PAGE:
As described above, it is apparent that the present invention is particularly suitable for use in a commercial environment, such as an optician's office, where eyeglass prescriptions can be prescribed using the evoked potential autorefractometry system mentioned in the cross-reference section.
The many features and advantages of the invention are apparent from the detailed specification and, thus, it is intended by the appended claims to cover all such features and advantages of the cap which fall within the true spirit and scope of the invention. Further, since numerous modifications and changes will readily occur to those skilled in the art, it is not desired to limit the invention to exact construction and operation as described, and, accordingly, all suitable modifications and equivalents may be resorted to falling within the scope of the invention. For example, a special pump could be manufactured that includes a closed end and fill holes or a motor-driven pump could be located remotely. An ear clip could be substituted for the electrode closest to the ear. The wiring could be molded into the headband or passed through hollows in the headband similar to stereo headbands. Other means could be provided for applying the electrolyte, such as a rupturable plastic sack in proximity to the tulip probe or the probe could have a hollow center.
|Cited Patent||Filing date||Publication date||Applicant||Title|
|US2409033 *||Nov 4, 1941||Oct 8, 1946||Lovett Garceau||Electroencephalograph device|
|US2549836 *||Jun 14, 1946||Apr 24, 1951||Dunn Arthur L||Electrode-carrying headgear for electroencephalographic analysis|
|US3505993 *||Dec 17, 1965||Apr 14, 1970||Nat Res Dev||Electrocardiograph electrodes with surface convexities|
|US3508541 *||Oct 16, 1967||Apr 28, 1970||Nasa||Electrode construction|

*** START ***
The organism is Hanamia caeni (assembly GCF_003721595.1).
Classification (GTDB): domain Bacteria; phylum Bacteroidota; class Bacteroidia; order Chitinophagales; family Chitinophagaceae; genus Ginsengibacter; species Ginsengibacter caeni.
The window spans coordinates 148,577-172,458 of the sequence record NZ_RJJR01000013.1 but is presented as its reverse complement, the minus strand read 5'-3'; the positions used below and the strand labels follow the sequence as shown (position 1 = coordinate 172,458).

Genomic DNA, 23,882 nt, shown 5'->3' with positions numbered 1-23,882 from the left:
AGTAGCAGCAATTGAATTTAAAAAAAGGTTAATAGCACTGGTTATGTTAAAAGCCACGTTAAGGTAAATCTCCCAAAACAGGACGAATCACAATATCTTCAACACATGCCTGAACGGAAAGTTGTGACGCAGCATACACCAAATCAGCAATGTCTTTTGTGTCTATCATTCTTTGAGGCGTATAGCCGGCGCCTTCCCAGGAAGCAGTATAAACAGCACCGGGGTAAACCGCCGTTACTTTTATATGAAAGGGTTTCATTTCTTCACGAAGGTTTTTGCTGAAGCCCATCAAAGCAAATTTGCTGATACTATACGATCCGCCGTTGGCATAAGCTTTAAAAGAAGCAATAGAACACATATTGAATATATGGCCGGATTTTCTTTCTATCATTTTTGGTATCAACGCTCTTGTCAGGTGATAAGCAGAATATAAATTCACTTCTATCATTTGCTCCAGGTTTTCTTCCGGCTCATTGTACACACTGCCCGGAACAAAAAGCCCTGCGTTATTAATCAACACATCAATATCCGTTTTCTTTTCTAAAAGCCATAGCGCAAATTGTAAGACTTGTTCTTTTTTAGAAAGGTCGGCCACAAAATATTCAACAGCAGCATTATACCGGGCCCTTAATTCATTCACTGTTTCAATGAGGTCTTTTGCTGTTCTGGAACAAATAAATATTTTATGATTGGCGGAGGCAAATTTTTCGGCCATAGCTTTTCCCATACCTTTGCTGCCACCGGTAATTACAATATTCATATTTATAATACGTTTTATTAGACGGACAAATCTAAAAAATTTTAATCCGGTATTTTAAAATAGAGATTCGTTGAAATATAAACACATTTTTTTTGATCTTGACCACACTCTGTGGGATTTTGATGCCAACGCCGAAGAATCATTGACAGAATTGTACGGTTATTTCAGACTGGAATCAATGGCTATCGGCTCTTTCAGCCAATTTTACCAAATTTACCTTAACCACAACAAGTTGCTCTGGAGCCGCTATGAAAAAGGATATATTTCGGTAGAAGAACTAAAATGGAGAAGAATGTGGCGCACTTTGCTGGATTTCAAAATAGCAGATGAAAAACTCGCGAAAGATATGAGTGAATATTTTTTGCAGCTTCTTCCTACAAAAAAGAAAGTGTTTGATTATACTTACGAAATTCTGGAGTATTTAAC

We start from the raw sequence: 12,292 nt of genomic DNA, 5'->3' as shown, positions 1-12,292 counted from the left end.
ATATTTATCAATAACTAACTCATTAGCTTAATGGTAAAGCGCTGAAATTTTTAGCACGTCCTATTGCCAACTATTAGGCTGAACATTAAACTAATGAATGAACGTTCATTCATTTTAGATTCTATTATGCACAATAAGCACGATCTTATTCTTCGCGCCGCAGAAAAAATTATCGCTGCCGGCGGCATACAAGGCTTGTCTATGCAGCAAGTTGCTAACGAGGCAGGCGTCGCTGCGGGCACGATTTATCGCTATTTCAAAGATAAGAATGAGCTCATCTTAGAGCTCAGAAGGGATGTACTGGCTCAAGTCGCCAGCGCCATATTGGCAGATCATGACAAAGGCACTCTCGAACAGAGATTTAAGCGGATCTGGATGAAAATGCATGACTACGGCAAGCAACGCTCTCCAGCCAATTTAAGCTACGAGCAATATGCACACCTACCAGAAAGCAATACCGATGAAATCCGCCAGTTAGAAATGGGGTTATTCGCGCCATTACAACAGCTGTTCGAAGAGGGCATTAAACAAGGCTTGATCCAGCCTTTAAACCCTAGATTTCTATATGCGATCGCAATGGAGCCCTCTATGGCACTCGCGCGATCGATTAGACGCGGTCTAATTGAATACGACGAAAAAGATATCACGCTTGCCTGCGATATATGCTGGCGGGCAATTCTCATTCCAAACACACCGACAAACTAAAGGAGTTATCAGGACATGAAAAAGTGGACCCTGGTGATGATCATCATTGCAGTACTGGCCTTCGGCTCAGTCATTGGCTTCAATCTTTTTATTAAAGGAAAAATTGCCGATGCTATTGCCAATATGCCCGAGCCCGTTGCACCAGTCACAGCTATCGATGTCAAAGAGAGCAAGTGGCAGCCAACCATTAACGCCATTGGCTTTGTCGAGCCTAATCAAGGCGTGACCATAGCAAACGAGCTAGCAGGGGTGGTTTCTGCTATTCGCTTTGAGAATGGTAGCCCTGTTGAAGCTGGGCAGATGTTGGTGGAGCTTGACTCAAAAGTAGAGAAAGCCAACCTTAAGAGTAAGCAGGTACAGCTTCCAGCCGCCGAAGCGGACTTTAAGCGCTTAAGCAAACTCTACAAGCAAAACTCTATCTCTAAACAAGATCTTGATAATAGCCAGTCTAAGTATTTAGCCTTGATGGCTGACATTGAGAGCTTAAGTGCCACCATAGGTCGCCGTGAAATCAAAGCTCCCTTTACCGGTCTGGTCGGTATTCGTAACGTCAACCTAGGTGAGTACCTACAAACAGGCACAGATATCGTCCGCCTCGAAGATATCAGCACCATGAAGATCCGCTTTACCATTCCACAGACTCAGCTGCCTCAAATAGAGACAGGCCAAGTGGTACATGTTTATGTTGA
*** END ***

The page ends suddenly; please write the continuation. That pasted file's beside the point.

|US3692925 *||Apr 28, 1971||Sep 19, 1972||Kabel Metallwerke Ghh||High voltage electrical cable|
|US3735753 *||Nov 9, 1971||May 29, 1973||Humetrics Corp||Head harness for eeg electrodes|
|US3776228 *||Sep 20, 1971||Dec 4, 1973||Semler H||Portable self-contained electrical cardiometric device with three fixed-position nonuniformly spaced input probes|
|US4004578 *||May 14, 1975||Jan 25, 1977||Salve S.A.||Expendable electro-cardiograph electrode|
|US4080961 *||Dec 22, 1976||Mar 28, 1978||Eaton Crosby J||Fetus scalp electrode instrument|
|US4085739 *||Nov 22, 1976||Apr 25, 1978||Sams Marvin W||Electroencephalograph cap and electrode harness|
|US4120305 *||Sep 10, 1976||Oct 17, 1978||Vrl Growth Associates, Inc.||System for administering an electric shock|
|US4122843 *||Aug 10, 1977||Oct 31, 1978||Electro-Technics, Inc.||Electrode system for a heart rate monitor|
|US4166457 *||Nov 14, 1977||Sep 4, 1979||University Of Utah Research Institute||Fluid self-sealing bioelectrode|
|US4308873 *||Mar 9, 1979||Jan 5, 1982||National Research Development Corporation||Electroencephalograph monitoring|
|US4323076 *||Sep 12, 1979||Apr 6, 1982||Electro-Cap, Inc.||Electrode cap|
|US4599483 *||Oct 12, 1984||Jul 8, 1986||Audioplan Renate Kuhn||Signal cable|
|SU204616A1 *||Title not available|
|SU676273A1 *||Title not available|
|Citing Patent||Filing date||Publication date||Applicant||Title|
|US4967038 *||Aug 25, 1989||Oct 30, 1990||Sam Techology Inc.||Dry electrode brain wave recording system|
|US5038782 *||Jul 19, 1990||Aug 13, 1991||Sam Technology, Inc.||Electrode system for brain wave detection|
|US5099856 *||Nov 8, 1989||Mar 31, 1992||Etymotic Research, Inc.||Electrode isolation amplifier|
|US5291888 *||Aug 26, 1991||Mar 8, 1994||Electrical Geodesics, Inc.||Head sensor positioning network|
|US5293867 *||Sep 24, 1992||Mar 15, 1994||Oommen Kalarickal J||Method and apparatus for marking electrode locations for electroencephalographic procedure|
|US5305746 *||Sep 29, 1992||Apr 26, 1994||Aspect Medical Systems, Inc.||Disposable, pre-gelled, self-prepping electrode|
|US5323777 *||Oct 28, 1991||Jun 28, 1994||Neuromag Oy||Sensor position indicator coils to be used in magnetoencephalographic experiemnts and a means of attaching them to the head|
|US5336247 *||Mar 24, 1993||Aug 9, 1994||314613 B.C. Ltd.||Hair regrowth method and apparatus|
|US5348006 *||Aug 26, 1991||Sep 20, 1994||Electrical Geodesics, Inc.||Head sensor positioning pedestal|
|US5454710 *||Feb 8, 1994||Oct 3, 1995||Benchmarg Microelectronics, Inc.||Display system for a battery monitoring circuit|
|US5474082 *||Jan 6, 1993||Dec 12, 1995||Junker; Andrew||Brain-body actuated system|
|US5518007 *||Dec 1, 1994||May 21, 1996||Becker; Joseph H.||Electrode locator|
|US5692517 *||Dec 8, 1995||Dec 2, 1997||Junker; Andrew||Brain-body actuated system|